On April 14, 2007, I posted a draft inaugural address such as I hoped to hear a new President deliver today, or perhaps in the first few months of his Administration, laying out a new foreign policy for the United States. My text (readily accessible in the archives at right) drew on American traditions since Wilson, with particular emphasis on FDR and JFK, to show how a new President might get back on track. Having grown up partly in an Embassy residence and spent my entire adult life studying the foreign policies of various great nations, I cannot help but think that I might have something to contribute, while at the same time I must recognize that I never sought the kind of life which actually might have led to a position of influence. I did, a month or two ago, post the entire text on the Obama transition website, with the disclaimer that while I certainly did not expect to see it appear in full, I hoped some of the ideas might be useful. The months of the transition, I must say, were not particularly hopeful from my point of view with respect to foreign policy. The Administration had managed to commit us to three more years in Iraq, and President Obama himself had talked repeatedly during the campaign of a major troop increase in Afghanistan. The Israeli government has also struck another blow against the peace process in the last few weeks. The retention of Robert Gates and the appointment of Hillary Clinton were equivocal signals that certainly did not herald any immediate change in policy,. I have held my tongue—perhaps uncharacteristically—to give our new President a chance, while pinning my hopes on the man himself. Secretary Clinton, in particular, I am sure, will do her damndest to implement any tasks that she is given—leaving her boss with the responsibility to give her the right ones. Today he sent a very strong signal that he will indeed do just that.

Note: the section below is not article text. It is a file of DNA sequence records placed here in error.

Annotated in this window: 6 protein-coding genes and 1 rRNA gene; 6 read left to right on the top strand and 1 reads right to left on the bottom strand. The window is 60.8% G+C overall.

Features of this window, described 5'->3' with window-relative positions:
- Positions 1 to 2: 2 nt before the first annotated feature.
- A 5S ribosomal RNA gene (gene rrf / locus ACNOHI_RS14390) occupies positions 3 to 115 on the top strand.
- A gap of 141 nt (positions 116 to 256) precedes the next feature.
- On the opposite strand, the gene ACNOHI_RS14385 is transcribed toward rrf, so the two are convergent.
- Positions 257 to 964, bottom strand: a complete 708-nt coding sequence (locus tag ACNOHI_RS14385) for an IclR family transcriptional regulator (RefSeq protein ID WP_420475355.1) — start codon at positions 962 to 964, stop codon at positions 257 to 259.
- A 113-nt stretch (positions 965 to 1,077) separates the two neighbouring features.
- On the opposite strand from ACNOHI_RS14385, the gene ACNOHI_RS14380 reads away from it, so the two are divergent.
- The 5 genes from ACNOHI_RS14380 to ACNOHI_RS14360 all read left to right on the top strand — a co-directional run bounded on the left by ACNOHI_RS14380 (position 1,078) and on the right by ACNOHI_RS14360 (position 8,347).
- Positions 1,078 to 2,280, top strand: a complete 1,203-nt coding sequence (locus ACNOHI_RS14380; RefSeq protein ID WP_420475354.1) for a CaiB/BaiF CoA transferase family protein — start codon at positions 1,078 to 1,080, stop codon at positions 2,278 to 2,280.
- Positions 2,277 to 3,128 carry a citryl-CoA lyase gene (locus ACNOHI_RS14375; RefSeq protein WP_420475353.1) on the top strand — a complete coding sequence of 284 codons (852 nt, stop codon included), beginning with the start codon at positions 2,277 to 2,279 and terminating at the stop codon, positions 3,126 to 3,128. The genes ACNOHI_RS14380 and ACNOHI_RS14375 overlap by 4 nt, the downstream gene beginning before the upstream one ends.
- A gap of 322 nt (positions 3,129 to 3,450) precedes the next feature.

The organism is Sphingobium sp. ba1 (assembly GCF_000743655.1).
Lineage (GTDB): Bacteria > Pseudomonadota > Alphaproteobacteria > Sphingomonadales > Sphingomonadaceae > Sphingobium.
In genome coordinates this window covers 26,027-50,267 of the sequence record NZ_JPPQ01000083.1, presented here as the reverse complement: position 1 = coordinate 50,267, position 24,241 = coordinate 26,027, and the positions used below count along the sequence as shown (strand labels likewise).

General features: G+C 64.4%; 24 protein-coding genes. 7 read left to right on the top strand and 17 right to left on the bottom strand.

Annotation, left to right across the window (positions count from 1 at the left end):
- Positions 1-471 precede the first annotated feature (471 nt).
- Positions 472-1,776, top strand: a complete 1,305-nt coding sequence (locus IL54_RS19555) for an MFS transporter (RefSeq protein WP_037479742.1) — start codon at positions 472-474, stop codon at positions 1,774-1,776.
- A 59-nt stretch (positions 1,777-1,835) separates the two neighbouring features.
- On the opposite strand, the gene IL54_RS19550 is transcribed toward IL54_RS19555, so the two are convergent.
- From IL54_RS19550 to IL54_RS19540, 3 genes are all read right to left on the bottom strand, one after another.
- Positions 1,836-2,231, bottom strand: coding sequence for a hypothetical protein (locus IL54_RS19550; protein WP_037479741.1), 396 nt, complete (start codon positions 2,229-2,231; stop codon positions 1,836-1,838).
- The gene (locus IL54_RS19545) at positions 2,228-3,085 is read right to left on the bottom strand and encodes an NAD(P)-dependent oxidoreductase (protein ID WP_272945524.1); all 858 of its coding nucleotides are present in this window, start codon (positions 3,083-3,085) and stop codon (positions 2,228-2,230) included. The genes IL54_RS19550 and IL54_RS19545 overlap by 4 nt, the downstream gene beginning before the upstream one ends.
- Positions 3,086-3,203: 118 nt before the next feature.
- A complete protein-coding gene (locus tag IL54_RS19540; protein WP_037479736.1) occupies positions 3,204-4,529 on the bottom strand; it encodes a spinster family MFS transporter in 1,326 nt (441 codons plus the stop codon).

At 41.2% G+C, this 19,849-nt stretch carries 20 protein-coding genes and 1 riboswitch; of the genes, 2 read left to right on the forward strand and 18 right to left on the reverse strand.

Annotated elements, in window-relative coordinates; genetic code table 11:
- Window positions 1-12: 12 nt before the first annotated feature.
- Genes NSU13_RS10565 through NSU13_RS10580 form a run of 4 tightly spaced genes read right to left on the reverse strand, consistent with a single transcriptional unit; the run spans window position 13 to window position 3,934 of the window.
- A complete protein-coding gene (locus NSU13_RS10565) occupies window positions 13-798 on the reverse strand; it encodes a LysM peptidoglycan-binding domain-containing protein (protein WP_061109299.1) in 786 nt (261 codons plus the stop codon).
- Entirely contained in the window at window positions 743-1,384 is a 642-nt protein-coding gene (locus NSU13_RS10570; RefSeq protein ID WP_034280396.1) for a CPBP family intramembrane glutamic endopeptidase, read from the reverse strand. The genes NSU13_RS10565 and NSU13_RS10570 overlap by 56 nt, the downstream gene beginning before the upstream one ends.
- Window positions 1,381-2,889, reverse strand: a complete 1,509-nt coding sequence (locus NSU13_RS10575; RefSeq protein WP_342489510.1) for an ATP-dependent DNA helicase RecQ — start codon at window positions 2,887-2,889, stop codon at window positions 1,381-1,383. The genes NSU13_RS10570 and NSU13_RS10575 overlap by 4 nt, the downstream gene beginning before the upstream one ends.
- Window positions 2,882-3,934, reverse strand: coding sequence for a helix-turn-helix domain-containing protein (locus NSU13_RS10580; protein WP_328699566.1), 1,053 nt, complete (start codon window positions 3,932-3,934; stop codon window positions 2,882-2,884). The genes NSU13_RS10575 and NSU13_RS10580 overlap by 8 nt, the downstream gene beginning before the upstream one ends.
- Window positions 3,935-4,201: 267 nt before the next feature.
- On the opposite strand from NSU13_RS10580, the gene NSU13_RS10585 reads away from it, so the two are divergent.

I am not so deluded as to think that my posting on the transition site had anything to do with the President’s text, but I am all the more delighted that the key paragraphs devoted to foreign policy did echo some of the points I made 21 months ago. Let’s take them point by point.
"As for our common defense, we reject as false the choice between our safety and our ideals. Our founding fathers, faced with perils we can scarcely imagine, drafted a charter to assure the rule of law and the rights of man, a charter expanded by the blood of generations. Those ideals still light the world, and we will not give them up for expedience's sake. And so to all other peoples and governments who are watching today, from the grandest capitals to the small village where my father was born: know that America is a friend of each nation and every man, woman, and child who seeks a future of peace and dignity, and that we are ready to lead once more."
Looking back, I see that I alluded relatively briefly to this point, but it was a wonderful place for the new President to begin, and echoes the quote from Jefferson on the worldwide impact of the Declaration of Independence with which I concluded my own peroration.
"Recall that earlier generations faced down fascism and communism not just with missiles and tanks, but with sturdy alliances and enduring convictions. They understood that our power alone cannot protect us, nor does it entitle us to do as we please. Instead, they knew that our power grows through its prudent use; our security emanates from the justness of our cause, the force of our example, the tempering qualities of humility and restraint."
That paragraph clearly echoes JFK’s great American University speech nearly 45 years ago, from which I quoted at length. Faced with the Soviet Union, Kennedy renounced the idea of winning the Cold War by force and called for a peaceful competition based upon American ideals. “The force of our example” also echoes both Jefferson and John Quincy Adams.